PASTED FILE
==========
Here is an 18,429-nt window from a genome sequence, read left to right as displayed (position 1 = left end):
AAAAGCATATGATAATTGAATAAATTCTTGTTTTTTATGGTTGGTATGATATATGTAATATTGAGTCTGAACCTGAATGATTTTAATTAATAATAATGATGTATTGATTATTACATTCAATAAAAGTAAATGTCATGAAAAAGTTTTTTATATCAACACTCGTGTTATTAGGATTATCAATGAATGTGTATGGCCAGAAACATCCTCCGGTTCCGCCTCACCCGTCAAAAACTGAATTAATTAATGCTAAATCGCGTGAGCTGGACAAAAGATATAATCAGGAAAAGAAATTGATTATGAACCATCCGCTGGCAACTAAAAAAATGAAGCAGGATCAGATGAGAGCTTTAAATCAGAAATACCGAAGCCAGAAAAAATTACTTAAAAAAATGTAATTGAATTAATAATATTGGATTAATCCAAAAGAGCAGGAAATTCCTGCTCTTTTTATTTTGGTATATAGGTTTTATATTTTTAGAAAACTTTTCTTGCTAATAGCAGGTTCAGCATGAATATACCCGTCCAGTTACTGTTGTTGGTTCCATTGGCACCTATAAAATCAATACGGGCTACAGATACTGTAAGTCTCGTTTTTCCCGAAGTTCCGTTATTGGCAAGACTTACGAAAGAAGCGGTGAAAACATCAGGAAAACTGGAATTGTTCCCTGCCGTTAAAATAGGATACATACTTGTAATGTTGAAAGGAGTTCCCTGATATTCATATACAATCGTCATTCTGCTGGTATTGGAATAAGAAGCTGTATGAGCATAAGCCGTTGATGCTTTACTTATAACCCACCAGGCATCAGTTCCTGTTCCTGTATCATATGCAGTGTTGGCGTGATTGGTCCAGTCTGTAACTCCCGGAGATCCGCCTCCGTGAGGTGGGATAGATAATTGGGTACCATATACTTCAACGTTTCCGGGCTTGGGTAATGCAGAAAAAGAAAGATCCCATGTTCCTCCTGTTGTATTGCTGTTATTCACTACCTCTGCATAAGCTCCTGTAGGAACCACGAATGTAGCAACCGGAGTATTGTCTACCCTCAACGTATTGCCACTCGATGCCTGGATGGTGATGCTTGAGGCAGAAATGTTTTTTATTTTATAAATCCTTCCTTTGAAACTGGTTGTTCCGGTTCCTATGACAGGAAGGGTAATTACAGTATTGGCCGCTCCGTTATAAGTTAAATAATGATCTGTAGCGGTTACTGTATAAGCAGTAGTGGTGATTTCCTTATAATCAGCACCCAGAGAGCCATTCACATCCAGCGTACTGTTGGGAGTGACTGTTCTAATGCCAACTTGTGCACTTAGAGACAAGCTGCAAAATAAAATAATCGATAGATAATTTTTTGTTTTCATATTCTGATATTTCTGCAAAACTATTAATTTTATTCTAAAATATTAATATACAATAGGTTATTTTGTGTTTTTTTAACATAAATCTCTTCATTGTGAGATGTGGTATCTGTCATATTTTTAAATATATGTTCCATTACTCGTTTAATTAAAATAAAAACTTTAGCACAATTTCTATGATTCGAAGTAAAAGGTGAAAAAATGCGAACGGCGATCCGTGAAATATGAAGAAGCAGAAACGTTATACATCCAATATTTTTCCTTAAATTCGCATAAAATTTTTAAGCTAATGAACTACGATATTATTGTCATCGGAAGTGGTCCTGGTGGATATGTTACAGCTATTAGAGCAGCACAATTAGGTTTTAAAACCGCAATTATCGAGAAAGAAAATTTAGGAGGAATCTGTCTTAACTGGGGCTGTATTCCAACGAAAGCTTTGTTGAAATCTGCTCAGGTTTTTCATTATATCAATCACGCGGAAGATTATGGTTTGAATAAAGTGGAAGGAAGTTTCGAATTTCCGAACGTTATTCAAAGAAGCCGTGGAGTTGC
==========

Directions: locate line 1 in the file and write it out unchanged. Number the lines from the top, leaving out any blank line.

Here is an 18,429-nt window from a genome sequence, read left to right as displayed (position 1 = left end):